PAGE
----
Even in drought, still worries over West Nile virus
BAKERSFIELD, Calif. (KBAK/KBFX) Experts are gearing up for the fight against West Nile virus. Even in a drought year, it's still a big worry.
The mosquito-borne virus could actually be more of a problem because of early, warm weather. And, there could be a long West Nile season ahead.
"Even thought it's a drought year, we still have mosquito breeding sources in back yards," Kern Mosquito Abatement District Manager Rob Quiring told Eyewitness News. "We have the nonmaintained swimming pools, and a ton of little wading pools that are not chlorinated."
West Nile is spread by mosquitoes that can pick up the virus from birds. The infected bugs can then spread the illness to people.
Kern's worst year was 2007, according to Quiring. He said 140 local people got the illness that year, and four died. Last year, 25 local human cases were reported, with one fatality.
The mosquito district has a large number of traps set out, and mosquitoes caught are checked for WNV.
"We haven't found any West Nile in mosquito samples or in dead birds," Quiring said on Monday.
But, they have found plenty of trouble spots.
Quiring said more than 600 problem swimming pools have already been identified and treated.
Planes are sent up to look for pools that appear to have standing water. Quiring said those pools are then treated with chemicals or mosquito-eating fish, and usually with both.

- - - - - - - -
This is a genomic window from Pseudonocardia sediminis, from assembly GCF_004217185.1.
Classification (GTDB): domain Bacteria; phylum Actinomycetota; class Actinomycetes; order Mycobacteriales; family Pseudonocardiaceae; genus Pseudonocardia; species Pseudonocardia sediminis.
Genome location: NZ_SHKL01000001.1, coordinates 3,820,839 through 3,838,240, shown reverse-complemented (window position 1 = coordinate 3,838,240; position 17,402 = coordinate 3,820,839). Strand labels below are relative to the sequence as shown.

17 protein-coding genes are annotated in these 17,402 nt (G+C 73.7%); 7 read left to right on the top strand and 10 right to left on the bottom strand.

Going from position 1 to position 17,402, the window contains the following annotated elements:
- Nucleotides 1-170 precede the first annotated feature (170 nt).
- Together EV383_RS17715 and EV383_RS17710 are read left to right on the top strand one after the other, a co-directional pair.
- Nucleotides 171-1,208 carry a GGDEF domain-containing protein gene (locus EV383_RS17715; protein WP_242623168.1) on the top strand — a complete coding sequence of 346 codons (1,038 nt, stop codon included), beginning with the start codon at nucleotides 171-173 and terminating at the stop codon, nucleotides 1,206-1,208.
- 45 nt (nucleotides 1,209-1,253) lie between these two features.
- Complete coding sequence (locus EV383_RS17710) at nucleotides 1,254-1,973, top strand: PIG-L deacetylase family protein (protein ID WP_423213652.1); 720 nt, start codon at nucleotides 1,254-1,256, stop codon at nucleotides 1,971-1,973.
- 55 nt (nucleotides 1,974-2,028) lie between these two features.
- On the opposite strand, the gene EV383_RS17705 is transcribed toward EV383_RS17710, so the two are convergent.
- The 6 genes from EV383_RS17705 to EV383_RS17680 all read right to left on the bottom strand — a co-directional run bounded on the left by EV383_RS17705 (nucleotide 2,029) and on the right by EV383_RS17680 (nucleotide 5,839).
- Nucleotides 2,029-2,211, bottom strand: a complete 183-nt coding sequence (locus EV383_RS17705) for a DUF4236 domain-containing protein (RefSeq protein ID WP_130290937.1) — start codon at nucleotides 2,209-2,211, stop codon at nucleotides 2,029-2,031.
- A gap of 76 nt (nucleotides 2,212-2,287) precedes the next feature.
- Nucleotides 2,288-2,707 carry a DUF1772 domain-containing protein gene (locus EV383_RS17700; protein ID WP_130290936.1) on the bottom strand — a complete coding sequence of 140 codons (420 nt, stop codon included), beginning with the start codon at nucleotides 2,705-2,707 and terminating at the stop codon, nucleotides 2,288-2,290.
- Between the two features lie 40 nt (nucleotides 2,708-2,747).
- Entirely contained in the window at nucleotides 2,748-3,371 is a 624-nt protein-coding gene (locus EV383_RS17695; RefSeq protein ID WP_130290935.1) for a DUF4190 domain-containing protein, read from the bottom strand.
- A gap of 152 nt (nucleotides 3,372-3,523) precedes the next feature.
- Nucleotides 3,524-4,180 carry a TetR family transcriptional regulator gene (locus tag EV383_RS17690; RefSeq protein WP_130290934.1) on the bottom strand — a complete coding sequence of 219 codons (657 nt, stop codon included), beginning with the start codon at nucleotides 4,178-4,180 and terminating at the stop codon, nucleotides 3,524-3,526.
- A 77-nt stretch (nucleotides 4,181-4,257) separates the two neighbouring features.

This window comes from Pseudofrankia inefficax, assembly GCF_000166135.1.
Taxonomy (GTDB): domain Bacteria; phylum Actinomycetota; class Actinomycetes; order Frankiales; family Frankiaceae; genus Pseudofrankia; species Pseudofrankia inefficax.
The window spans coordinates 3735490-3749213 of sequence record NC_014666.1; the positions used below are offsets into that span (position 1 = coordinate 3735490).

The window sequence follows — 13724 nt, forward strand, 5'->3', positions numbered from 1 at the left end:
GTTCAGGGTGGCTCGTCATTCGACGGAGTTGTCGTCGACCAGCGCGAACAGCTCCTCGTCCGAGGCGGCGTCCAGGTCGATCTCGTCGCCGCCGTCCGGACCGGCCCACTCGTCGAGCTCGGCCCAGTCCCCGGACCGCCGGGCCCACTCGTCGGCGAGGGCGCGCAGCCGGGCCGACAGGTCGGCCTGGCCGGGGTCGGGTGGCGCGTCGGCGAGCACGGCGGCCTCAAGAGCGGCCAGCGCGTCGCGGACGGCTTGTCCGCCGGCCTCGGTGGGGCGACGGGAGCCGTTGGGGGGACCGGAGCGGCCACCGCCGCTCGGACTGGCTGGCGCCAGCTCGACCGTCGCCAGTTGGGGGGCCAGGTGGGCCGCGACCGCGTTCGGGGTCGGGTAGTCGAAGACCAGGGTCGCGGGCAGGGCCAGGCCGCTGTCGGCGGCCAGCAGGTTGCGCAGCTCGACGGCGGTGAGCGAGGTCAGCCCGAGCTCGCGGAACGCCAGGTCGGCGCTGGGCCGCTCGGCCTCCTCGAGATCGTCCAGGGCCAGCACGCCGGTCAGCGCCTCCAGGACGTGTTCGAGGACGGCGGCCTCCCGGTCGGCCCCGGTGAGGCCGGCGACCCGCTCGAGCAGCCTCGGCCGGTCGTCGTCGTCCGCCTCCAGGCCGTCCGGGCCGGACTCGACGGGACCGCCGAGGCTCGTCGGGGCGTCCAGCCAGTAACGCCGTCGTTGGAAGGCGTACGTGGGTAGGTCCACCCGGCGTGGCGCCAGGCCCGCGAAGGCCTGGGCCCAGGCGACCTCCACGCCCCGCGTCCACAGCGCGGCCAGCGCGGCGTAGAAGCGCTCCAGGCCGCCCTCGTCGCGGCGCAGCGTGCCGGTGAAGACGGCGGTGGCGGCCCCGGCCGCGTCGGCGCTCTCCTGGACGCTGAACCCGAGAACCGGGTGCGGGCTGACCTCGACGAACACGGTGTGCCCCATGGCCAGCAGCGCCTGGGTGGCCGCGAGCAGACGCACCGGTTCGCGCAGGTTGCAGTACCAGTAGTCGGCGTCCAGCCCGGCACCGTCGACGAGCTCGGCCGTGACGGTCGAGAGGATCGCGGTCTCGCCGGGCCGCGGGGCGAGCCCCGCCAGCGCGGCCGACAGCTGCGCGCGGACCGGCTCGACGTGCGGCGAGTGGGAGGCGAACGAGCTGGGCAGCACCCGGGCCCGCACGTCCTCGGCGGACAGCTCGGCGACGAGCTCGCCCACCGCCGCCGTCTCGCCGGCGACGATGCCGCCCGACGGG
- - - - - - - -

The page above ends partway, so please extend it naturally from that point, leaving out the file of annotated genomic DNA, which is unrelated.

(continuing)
This year's first aerial survey was done in April, according to Quiring. He said another will be done in July and again in September.
Other backyard problem areas can be ornamental ponds and fountains. They also worry about water standing in livestock troughs.
Meanwhile, mosquito district crews are also treating large areas like storm drain sumps, catch basins and gutters that collect standing water.
As in past years, experts stress the "three Ds."
Drain standing water. Use extra precautions against mosquito bites at dawn and dusk. And, use insect repellent that contains DEET.
And, that's the advice even in a drought year.
So far there have been no signs of infected birds or mosquitoes, but Quiring said it's not likely Kern will see no West Nile Virus this year.
"We're never that lucky," Quiring said. "We're never that lucky."